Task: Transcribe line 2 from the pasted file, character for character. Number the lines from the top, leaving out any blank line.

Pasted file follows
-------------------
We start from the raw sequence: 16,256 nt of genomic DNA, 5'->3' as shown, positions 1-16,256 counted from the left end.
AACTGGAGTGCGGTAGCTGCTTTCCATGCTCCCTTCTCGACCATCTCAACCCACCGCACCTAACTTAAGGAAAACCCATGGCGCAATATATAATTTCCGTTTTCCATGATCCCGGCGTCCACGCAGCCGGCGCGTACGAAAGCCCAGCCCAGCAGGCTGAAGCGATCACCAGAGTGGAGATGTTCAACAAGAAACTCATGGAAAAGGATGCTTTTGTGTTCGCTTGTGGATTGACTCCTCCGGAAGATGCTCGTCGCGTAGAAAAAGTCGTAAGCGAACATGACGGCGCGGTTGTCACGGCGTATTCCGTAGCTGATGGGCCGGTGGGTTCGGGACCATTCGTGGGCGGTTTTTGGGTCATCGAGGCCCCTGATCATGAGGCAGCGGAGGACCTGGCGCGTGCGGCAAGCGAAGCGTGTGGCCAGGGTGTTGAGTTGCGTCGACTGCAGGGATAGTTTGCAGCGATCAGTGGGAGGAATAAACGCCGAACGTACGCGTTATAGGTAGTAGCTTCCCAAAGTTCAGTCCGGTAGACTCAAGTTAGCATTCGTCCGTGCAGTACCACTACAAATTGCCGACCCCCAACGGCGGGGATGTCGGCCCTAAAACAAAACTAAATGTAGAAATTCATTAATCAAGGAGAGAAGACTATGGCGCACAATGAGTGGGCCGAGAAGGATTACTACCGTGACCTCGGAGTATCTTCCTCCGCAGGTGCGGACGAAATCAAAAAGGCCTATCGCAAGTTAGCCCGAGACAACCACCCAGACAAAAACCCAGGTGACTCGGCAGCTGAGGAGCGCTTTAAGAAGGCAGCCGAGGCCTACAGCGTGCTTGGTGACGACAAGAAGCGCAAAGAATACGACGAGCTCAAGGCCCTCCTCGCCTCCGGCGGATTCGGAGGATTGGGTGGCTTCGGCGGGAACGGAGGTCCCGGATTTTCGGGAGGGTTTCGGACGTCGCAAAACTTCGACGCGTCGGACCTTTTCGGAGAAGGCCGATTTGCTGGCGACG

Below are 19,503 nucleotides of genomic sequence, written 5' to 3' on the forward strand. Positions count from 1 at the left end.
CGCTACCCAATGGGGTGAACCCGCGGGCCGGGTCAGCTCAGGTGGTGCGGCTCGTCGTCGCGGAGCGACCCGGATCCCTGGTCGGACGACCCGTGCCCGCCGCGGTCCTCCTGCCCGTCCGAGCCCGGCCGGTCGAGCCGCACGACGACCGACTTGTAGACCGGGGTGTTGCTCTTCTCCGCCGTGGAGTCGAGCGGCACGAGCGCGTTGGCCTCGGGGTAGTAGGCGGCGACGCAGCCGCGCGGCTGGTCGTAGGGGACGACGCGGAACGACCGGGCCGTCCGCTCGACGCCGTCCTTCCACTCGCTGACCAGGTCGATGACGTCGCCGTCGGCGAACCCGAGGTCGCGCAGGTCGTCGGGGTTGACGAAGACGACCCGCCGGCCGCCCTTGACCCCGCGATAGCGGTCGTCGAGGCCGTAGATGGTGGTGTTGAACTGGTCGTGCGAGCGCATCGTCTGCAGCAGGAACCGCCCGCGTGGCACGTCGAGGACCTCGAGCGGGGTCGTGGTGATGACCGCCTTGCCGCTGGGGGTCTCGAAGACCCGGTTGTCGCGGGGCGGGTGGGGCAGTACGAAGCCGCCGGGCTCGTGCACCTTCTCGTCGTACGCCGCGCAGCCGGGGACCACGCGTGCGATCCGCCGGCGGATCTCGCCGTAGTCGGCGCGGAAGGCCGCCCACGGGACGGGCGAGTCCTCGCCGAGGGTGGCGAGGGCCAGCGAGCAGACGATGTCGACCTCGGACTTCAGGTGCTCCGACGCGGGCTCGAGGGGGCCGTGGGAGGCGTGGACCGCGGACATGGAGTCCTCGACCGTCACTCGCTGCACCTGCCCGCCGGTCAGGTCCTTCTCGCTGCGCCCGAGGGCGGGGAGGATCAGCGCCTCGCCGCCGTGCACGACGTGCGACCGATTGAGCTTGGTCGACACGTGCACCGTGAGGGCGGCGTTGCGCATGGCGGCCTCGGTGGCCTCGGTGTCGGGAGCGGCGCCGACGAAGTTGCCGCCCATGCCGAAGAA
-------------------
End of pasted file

AACTGGAGTGCGGTAGCTGCTTTCCATGCTCCCTTCTCGACCATCTCAACCCACCGCACCTAACTTAAGGAAAACCCATGGCGCAATATATAATTTCCGTTTTCCATGATCCCGGCGTCCACGCAGCCGGCGCGTACGAAAGCCCAGCCCAGCAGGCTGAAGCGATCACCAGAGTGGAGATGTTCAACAAGAAACTCATGGAAAAGGATGCTTTTGTGTTCGCTTGTGGATTGACTCCTCCGGAAGATGCTCGTCGCGTAGAAAAAGTCGTAAGCGAACATGACGGCGCGGTTGTCACGGCGTATTCCGTAGCTGATGGGCCGGTGGGTTCGGGACCATTCGTGGGCGGTTTTTGGGTCATCGAGGCCCCTGATCATGAGGCAGCGGAGGACCTGGCGCGTGCGGCAAGCGAAGCGTGTGGCCAGGGTGTTGAGTTGCGTCGACTGCAGGGATAGTTTGCAGCGATCAGTGGGAGGAATAAACGCCGAACGTACGCGTTATAGGTAGTAGCTTCCCAAAGTTCAGTCCGGTAGACTCAAGTTAGCATTCGTCCGTGCAGTACCACTACAAATTGCCGACCCCCAACGGCGGGGATGTCGGCCCTAAAACAAAACTAAATGTAGAAATTCATTAATCAAGGAGAGAAGACTATGGCGCACAATGAGTGGGCCGAGAAGGATTACTACCGTGACCTCGGAGTATCTTCCTCCGCAGGTGCGGACGAAATCAAAAAGGCCTATCGCAAGTTAGCCCGAGACAACCACCCAGACAAAAACCCAGGTGACTCGGCAGCTGAGGAGCGCTTTAAGAAGGCAGCCGAGGCCTACAGCGTGCTTGGTGACGACAAGAAGCGCAAAGAATACGACGAGCTCAAGGCCCTCCTCGCCTCCGGCGGATTCGGAGGATTGGGTGGCTTCGGCGGGAACGGAGGTCCCGGATTTTCGGGAGGGTTTCGGACGTCGCAAAACTTCGACGCGTCGGACCTTTTCGGAGAAGGCCGATTTGCTGGCGACG